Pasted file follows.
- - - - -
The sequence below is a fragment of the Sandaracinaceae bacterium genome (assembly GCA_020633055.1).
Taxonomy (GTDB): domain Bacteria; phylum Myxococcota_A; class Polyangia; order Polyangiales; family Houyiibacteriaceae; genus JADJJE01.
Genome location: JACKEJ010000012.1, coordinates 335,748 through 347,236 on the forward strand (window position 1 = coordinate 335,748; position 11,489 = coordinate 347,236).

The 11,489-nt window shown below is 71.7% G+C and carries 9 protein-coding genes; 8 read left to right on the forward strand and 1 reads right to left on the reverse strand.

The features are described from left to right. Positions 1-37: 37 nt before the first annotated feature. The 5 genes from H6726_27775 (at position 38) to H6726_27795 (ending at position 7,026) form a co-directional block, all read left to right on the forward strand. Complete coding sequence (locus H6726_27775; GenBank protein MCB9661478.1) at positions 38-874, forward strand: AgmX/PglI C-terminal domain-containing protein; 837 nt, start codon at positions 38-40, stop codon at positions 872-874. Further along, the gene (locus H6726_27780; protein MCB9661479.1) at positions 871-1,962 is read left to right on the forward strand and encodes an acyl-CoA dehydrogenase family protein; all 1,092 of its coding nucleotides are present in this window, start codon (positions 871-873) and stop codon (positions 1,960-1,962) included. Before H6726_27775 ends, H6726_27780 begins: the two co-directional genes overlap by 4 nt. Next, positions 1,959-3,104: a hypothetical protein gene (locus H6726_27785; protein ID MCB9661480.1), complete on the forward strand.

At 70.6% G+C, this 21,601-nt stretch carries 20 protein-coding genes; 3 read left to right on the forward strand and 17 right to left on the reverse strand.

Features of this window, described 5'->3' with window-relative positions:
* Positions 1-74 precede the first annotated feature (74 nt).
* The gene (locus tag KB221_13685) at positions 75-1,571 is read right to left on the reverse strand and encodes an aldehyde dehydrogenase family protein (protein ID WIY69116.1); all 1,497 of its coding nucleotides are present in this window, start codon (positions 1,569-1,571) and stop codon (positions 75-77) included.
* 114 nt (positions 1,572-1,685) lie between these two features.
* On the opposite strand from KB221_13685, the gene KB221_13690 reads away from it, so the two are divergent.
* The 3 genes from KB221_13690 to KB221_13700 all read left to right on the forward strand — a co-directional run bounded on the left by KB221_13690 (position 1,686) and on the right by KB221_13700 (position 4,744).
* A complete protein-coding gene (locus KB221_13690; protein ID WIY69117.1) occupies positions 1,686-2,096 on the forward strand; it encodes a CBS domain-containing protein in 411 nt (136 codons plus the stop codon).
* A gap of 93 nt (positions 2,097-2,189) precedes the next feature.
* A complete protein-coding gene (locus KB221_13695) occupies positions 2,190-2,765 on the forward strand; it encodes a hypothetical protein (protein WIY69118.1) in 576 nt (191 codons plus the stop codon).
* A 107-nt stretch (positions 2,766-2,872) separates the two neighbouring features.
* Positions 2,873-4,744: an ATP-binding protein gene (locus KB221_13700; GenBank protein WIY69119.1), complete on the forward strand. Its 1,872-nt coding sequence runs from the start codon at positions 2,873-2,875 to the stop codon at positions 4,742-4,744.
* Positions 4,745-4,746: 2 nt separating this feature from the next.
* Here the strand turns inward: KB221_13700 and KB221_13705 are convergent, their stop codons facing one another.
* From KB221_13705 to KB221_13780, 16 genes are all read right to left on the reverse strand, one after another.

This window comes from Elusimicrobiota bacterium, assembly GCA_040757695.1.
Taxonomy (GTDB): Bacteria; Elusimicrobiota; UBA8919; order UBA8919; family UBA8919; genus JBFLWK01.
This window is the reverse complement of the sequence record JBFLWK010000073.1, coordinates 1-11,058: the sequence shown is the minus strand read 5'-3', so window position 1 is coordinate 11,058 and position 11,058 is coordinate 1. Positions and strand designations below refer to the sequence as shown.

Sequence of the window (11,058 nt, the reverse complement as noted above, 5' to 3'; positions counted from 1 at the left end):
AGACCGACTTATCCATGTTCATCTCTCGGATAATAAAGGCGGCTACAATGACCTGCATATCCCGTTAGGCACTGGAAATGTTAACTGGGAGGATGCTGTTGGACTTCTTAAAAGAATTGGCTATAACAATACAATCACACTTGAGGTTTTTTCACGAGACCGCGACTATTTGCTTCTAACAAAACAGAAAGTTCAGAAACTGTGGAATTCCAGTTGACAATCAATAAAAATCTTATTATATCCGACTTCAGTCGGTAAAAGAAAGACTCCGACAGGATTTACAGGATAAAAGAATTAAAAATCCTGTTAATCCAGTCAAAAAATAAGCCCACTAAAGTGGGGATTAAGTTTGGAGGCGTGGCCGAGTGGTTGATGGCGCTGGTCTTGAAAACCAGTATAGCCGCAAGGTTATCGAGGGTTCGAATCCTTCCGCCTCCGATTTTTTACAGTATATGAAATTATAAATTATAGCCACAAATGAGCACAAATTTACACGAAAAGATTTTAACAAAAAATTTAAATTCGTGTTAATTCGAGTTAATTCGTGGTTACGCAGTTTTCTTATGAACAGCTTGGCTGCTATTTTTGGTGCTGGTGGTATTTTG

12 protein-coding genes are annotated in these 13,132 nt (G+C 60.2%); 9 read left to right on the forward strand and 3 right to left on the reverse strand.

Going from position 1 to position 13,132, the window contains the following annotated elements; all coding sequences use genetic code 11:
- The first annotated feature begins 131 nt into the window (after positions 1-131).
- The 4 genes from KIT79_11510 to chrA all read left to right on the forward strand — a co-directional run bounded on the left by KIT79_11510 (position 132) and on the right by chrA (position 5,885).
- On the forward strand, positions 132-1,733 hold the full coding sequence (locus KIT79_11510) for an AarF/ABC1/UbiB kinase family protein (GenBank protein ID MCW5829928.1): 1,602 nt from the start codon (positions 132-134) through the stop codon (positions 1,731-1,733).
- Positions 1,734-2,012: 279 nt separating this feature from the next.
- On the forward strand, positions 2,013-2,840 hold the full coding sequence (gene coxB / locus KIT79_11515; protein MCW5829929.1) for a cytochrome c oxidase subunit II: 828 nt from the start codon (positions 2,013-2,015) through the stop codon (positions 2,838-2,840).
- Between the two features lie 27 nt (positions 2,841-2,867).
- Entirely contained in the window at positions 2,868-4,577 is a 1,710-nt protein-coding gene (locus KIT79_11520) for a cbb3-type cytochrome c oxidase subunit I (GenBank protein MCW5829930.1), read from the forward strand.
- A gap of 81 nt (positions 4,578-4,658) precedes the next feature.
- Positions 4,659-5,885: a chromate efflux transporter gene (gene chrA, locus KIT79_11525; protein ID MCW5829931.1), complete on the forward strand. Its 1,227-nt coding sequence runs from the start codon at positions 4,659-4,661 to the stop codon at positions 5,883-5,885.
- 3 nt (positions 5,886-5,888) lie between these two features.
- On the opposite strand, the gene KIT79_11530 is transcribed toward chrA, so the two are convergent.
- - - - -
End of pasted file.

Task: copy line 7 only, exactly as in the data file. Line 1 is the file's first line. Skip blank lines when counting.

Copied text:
Features of this window, described 5'->3' with window-relative positions: